Normochromic-normocytic anemia refers to state of the RBCs that appears otherwise normal upon microscopic examination, but are diminished in number. Thus, this type of anemia suggests a failure to produce the necessary number of RBCs to accommodate those that are no longer viable and are removed from circulation by the spleen and liver. Normochromic-normocytic anemia is either hypoproliferative or hypoplastic. Hypoproliferative anemia is caused by a deficient production of erythropoietin (EPO), commonly associated with renal disease (which produces EPO), hypometabolic states (e.g. hypothyroidism), and protein deficiency. In contrast, hypoplastic or aplastic anemia results from a loss of RBC precursors due to a defect in the stem cell pool or an injury to the red marrow from which the RBCs are generated. The cause of such anemias are typically related from exposure to certain industrial chemicals (e.g. benzene, inorganic arsenic), radiation, or drugs (e.g. chemotherapy, antibiotics, NSAIDs, anticonvulsants). In some cases the cause is unknown and termed idiopathic aplastic anemia. (Berkow 1992)
Macrocytic or megablastic anemia refers to a state of deficient RBC production, but one in which the RBCs appear unusually large. This results from defective DNA synthesis but with continued RNA synthesis, resulting in an increase in RBC cytoplasmic mass. This form of anemia is typically related to a dietary deficiency or impaired metabolism vitamin B12 and/or folic acid (folate), as well as the use of cytotoxic and immunosuppressant drugs that impair proper DNA synthesis. (Berkow 1992)
A vitamin C deficiency can also promote anemia, usually associated with hypochromic anemia, but also normocytic and occasionally microcytic anemia. Vitamin C plays a key role in iron utilization. (Berkow 1992) Excessive hemolysis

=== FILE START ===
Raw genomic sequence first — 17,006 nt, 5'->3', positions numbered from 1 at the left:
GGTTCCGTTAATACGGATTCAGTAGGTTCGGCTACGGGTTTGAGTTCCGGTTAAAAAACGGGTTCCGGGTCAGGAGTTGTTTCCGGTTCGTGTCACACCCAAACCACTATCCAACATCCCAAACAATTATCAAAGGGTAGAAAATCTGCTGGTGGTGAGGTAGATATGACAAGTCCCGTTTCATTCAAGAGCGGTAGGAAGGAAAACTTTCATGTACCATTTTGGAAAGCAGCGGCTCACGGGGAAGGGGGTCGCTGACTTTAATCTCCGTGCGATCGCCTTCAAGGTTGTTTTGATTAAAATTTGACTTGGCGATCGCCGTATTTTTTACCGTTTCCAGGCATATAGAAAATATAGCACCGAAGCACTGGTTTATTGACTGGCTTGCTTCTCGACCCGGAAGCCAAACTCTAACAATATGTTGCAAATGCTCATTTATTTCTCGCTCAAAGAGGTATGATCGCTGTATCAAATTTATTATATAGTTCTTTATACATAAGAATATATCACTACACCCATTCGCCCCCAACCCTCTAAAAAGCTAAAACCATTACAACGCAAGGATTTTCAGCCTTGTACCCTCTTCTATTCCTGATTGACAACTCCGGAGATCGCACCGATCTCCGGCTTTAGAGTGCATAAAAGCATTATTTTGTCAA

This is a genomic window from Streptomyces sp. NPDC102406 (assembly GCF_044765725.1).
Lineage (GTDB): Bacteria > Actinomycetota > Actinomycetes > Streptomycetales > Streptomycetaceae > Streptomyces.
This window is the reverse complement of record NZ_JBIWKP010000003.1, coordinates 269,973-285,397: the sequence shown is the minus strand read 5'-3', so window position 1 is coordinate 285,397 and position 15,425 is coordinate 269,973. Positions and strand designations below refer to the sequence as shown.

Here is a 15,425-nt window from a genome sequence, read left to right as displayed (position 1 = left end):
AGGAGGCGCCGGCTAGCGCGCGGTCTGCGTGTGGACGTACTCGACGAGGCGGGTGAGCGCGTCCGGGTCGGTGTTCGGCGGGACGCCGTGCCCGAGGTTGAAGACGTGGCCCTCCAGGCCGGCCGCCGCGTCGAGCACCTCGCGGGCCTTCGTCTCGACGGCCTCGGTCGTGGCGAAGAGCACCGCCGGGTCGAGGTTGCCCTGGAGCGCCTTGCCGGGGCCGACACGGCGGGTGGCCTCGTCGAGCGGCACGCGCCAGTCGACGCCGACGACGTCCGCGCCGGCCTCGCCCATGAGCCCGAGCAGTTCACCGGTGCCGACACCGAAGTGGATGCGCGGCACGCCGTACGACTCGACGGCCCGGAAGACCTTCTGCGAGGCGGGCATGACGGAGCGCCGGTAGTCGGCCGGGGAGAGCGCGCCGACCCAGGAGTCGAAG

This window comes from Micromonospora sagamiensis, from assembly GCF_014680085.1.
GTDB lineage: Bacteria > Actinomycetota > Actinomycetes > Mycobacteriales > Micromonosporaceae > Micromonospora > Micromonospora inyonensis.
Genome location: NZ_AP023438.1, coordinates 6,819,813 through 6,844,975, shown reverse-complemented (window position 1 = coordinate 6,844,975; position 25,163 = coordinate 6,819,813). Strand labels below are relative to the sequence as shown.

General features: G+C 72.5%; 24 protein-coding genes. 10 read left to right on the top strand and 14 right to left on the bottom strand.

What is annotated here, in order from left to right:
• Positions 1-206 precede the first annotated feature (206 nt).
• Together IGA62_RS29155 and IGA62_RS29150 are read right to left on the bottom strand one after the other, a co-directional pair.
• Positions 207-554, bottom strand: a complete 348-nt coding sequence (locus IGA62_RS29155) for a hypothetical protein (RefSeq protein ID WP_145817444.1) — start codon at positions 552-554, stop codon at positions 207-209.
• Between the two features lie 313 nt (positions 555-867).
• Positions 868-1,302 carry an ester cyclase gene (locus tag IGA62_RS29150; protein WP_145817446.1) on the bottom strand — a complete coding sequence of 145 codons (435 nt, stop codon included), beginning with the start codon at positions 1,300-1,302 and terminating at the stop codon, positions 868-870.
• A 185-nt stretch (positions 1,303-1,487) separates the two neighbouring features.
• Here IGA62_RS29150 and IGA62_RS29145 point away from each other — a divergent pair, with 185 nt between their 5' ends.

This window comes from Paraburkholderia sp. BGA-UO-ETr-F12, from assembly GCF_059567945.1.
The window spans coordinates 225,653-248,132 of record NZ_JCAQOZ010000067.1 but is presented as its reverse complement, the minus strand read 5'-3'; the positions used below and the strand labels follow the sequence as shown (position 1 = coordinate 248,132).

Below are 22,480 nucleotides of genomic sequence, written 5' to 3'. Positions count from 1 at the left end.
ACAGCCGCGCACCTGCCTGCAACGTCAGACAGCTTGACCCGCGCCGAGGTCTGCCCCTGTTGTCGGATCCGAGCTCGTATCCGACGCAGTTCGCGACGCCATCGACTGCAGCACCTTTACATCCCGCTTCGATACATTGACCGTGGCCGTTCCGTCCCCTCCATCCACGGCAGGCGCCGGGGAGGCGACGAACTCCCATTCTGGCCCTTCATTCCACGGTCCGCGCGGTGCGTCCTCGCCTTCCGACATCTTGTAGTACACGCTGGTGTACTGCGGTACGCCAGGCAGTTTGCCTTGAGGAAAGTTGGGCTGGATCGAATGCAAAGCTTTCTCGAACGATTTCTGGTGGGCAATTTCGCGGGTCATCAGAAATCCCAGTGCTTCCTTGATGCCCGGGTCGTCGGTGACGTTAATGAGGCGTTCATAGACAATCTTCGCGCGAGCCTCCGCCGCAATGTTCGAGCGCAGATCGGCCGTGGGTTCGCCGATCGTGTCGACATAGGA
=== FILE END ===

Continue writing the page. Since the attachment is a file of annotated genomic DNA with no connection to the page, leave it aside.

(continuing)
Excessive hemolysis refers to the excessive destruction of RBCs, usually by phagocytic cells in the spleen, liver, and bone marrow. There are a variety of factors that promote the destruction of RBCs including defects in the RBC itself, or external factors such as the presence of anti-RBC immunoglobulins, trauma or infectious disease. Depending upon the cause, excessive hemolysis can be acute, chronic, or periodic.
A common clinical or laboratory finding for hemolysis is jaundice, occurring when the conversion of Hb to bilirubin exceeds the liver's capacity to form bilirubin glucuronide and excrete it into the bile, promotiong unconjugated bilirubinemia. Increased catabolism is also manifested by an increase in stercobilin in the stool and urobilinogen in the urine, as well as pigment-gallstones particularly in the course of the condition is chronic.